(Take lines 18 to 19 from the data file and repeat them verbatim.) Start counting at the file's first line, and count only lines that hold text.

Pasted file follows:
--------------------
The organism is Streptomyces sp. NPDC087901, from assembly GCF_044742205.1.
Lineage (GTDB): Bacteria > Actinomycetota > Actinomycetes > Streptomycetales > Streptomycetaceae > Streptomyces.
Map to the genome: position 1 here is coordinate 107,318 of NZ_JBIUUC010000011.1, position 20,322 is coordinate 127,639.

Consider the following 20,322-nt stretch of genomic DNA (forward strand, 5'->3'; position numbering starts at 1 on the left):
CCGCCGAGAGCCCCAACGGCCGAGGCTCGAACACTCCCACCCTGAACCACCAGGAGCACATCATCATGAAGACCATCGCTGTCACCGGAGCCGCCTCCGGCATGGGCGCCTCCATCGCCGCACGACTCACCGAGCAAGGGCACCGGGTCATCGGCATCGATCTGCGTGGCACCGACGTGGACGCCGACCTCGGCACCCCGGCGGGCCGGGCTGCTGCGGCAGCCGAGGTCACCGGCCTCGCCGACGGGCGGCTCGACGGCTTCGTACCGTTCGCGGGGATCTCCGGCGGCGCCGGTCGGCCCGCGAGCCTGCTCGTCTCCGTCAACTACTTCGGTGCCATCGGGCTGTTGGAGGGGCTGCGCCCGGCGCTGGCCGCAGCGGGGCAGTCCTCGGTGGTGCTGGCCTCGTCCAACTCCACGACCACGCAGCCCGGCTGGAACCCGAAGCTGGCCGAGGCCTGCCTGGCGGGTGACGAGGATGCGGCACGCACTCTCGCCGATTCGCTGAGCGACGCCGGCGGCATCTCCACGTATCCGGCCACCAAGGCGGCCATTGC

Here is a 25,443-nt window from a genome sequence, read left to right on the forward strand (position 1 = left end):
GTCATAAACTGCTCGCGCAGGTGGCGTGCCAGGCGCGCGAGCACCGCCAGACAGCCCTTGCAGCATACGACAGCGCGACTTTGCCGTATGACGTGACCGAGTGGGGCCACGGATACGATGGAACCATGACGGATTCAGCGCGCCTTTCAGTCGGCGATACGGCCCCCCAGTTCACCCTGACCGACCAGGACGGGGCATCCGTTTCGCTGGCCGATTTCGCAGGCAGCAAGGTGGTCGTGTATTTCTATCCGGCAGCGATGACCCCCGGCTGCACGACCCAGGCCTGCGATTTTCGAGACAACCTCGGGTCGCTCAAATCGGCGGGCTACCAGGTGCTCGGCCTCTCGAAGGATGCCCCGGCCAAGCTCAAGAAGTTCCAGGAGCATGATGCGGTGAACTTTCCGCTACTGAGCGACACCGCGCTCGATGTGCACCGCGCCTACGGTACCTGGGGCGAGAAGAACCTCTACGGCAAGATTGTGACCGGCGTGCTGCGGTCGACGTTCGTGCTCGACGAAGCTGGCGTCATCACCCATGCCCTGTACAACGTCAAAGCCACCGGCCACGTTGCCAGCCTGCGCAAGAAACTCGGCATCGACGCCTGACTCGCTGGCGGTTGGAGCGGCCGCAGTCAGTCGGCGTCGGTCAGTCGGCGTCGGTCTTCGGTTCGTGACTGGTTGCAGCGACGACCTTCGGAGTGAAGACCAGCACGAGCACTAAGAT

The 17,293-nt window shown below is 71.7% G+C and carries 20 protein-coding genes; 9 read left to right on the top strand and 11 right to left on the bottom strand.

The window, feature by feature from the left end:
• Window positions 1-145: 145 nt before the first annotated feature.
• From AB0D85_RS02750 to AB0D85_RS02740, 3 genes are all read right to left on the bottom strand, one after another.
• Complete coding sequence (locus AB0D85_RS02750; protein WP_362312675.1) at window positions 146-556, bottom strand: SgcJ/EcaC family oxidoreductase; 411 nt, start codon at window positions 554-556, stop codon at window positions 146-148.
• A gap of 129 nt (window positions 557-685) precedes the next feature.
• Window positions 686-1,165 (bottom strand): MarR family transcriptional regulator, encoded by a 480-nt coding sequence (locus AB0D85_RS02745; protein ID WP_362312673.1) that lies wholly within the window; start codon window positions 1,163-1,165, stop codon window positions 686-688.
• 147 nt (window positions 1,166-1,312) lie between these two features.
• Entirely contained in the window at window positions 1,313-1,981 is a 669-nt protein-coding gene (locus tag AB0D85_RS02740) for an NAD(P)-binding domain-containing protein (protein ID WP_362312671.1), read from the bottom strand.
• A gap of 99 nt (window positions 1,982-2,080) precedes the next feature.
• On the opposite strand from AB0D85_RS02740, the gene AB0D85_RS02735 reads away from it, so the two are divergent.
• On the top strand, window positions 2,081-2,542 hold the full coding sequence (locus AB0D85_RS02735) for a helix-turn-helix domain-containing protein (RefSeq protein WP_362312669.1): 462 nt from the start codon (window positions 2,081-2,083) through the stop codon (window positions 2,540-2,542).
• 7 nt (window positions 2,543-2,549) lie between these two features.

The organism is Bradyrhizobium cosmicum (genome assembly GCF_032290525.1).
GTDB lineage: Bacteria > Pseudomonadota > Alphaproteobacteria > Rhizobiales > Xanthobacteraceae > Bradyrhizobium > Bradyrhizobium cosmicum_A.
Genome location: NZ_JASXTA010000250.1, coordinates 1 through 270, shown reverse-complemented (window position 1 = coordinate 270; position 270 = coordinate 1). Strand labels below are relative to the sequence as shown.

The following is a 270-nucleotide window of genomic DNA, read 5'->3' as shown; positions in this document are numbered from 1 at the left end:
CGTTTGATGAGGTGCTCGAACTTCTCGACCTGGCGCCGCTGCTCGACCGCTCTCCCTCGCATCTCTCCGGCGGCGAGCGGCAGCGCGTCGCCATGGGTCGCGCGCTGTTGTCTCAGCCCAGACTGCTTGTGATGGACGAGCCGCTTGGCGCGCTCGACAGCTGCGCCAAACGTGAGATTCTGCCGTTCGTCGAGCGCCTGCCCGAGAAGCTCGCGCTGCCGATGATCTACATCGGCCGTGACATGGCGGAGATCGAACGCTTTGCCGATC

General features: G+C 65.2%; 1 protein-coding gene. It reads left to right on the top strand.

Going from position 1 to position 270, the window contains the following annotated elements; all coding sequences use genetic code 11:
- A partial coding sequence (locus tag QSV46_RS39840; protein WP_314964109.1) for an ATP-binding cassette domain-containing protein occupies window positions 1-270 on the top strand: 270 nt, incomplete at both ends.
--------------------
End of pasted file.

• On the opposite strand from AB0D85_RS02740, the gene AB0D85_RS02735 reads away from it, so the two are divergent.
• On the top strand, window positions 2,081-2,542 hold the full coding sequence (locus AB0D85_RS02735) for a helix-turn-helix domain-containing protein (RefSeq protein WP_362312669.1): 462 nt from the start codon (window positions 2,081-2,083) through the stop codon (window positions 2,540-2,542).